Tuesday, 28 June 2011

Aerial Warfare


Firstly, thanks to the guys over at "All Along the Watchtower" for the shout out and kind words.  Keep up the hard work guys!

Okay, just a small update this week.  I'm going to take a quick look at fitting tanks out with aerials.  It's a small detail that often takes mere seconds to do but really adds to the look of the tank.  These days I fit out all of my AFV (and some of my soft skins) with aerials.  There really is little reason not to!

Two aerials for extra bling - maybe
First stage as ever is research.  The time spent flicking through reference books and conducting web searches is rarely ill spent and can pay dividends.  Whilst conducting research the following questions should be in the back of your mind:

  1. Where are the aerials located?
  2. Where they always fitted?
  3. If multiple aerials are present, are they the same length?
The exact answers will largely depend on the tank, its role in the platoon and what in the war your at.  For example and Early Russian T-34 may not have a radio!  Photos of tanks are especially handy although aerials are sometimes difficult to make out.  museum tanks often don't have them fitted.  hyper modeller sites can prove useful but try and verify they are doing it right! Most models, certainly in the Battlefront range at least, will also have the aerial mounts cast in to be used.
Left one should always be present.  Right one should only be present on the Troop Target, I mean Commander 

As an example, I researched the Sherman V (again, having already done this before).
The Sherman has two radio aerial positions:

  • One on the hull behind the commander cupola
  • One on the left rear opposite it.  
  • Incidentally there is a third mount on the lower hull near the assistant driver's position.  Never seen it populated with a radio mast though in any pictures.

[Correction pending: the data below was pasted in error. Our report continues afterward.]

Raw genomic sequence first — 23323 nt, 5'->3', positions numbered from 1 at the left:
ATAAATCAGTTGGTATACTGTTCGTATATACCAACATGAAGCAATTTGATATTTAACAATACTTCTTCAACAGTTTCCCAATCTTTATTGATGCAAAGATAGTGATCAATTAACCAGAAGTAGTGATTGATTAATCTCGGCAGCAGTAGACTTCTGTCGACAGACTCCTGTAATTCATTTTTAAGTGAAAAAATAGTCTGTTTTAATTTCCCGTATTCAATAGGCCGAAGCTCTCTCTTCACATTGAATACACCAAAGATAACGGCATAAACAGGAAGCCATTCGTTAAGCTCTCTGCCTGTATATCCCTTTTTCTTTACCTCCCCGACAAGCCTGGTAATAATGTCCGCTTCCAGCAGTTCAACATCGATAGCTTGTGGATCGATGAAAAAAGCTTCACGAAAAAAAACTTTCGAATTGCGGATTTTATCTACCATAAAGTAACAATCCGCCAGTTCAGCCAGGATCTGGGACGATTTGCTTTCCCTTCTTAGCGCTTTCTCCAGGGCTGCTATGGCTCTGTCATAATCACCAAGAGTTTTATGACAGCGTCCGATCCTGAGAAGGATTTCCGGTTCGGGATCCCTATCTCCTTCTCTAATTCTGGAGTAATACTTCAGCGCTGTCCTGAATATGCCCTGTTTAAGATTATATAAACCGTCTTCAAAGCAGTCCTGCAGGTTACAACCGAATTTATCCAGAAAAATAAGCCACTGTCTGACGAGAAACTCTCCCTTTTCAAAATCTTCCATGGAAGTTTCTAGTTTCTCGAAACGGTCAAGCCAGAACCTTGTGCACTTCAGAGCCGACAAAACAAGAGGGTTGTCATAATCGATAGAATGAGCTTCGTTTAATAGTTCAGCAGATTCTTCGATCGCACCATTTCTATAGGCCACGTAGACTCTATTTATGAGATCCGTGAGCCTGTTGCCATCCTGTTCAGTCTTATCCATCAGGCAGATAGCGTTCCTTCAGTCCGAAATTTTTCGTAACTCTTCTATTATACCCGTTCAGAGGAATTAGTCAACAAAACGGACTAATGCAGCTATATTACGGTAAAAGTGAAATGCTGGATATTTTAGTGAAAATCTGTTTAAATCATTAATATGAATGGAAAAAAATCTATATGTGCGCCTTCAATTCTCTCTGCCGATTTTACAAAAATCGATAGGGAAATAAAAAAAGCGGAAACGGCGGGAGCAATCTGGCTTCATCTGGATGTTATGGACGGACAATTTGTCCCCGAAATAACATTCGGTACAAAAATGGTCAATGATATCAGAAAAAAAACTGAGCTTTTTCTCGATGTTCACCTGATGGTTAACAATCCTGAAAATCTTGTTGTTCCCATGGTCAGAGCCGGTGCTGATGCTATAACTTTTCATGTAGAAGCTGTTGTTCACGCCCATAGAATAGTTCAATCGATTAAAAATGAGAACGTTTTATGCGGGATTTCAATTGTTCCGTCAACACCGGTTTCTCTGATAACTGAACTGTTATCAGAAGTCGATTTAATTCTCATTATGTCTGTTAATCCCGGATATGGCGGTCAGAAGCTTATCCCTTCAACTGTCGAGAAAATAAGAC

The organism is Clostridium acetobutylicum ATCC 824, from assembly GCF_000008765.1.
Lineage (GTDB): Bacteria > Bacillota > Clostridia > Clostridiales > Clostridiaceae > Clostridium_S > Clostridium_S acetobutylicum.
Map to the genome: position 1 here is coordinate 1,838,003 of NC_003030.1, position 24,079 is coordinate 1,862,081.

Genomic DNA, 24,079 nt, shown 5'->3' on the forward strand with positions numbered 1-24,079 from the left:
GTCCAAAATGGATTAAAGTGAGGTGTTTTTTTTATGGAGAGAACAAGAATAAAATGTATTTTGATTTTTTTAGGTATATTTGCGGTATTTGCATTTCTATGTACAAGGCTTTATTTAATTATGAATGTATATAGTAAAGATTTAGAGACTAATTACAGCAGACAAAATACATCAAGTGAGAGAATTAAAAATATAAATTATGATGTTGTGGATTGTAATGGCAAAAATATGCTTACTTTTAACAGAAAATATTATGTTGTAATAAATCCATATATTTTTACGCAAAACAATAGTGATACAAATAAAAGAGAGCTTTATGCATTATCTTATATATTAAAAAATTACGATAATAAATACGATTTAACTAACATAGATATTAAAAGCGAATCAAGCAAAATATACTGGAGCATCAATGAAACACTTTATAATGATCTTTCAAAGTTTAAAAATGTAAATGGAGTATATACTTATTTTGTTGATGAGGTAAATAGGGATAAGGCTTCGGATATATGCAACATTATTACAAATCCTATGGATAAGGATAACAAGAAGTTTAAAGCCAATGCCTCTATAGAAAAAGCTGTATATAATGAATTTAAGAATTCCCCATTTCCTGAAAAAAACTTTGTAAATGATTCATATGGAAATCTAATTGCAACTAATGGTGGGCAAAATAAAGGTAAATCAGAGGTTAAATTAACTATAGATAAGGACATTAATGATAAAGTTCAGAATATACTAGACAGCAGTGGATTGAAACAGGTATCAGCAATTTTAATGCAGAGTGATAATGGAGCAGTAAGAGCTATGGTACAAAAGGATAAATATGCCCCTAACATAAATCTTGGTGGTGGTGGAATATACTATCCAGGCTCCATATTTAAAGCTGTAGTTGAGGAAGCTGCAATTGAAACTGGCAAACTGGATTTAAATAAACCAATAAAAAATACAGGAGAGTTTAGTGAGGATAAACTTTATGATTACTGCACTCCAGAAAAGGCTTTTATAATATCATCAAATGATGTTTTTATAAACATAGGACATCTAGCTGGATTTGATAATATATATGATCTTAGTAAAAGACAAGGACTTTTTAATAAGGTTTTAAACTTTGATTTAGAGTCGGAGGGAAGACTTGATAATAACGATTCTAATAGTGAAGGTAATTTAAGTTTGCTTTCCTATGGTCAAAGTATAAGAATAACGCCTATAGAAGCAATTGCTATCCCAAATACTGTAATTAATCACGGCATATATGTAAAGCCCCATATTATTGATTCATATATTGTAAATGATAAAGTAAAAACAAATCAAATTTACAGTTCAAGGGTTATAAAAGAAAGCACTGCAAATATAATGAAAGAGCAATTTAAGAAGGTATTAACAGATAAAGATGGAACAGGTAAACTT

Now, photos on the net and in my books generally show the left (i.e. not the one behind the commander) one populated with an aerial.  A cut away in another book answers why; it shows a radio on the left side, no doubt manned by the Loader fir short range troop communications.  The right hand one is for a Troop/Squadron Commander to have a long range second radio set for communications in the wider world (squadron net).
From "The Great Tanks" by Chris Ellis and Peter Chamberlin - used without any permission whatsoever

Generally, British and American tanks have the loader man the radio. So an American tank will have the radio and aerial on the left and British WWII tanks will have it on the right (I have no idea why we have the loader on the opposite side during WWII - it appears to standardise on the american methodology postwar).

Setting the Radio Up
Now we've worked out where we're putting the aerial we need to get on and fit it!  I've used one of my A13 I'm working on as an example.

First, clean up the aerial position.
No doubt not the only knob on the tank...

Now, get a 0.5mm drill bit
definitely not compensating

Put it in a Dremel or Pin Vice depending on your tool of choice. And drill baby, drill!
There is a slight alignment issue in this staged shot.

Now to find a suitable aerial.  I used to use sandwich bag ties.  This is think gauge wire wrapped in plastic/paper.  Just strip that outer off and you have a thin metal aerial ready to go (also good for pinning).  It's a bit thick but it can be molded to shape.  the big issues is that paint does tend to flake off and it can be an arse to fit into a figure case.
The most boring photo I've ever put on this blog?  Quite possibly!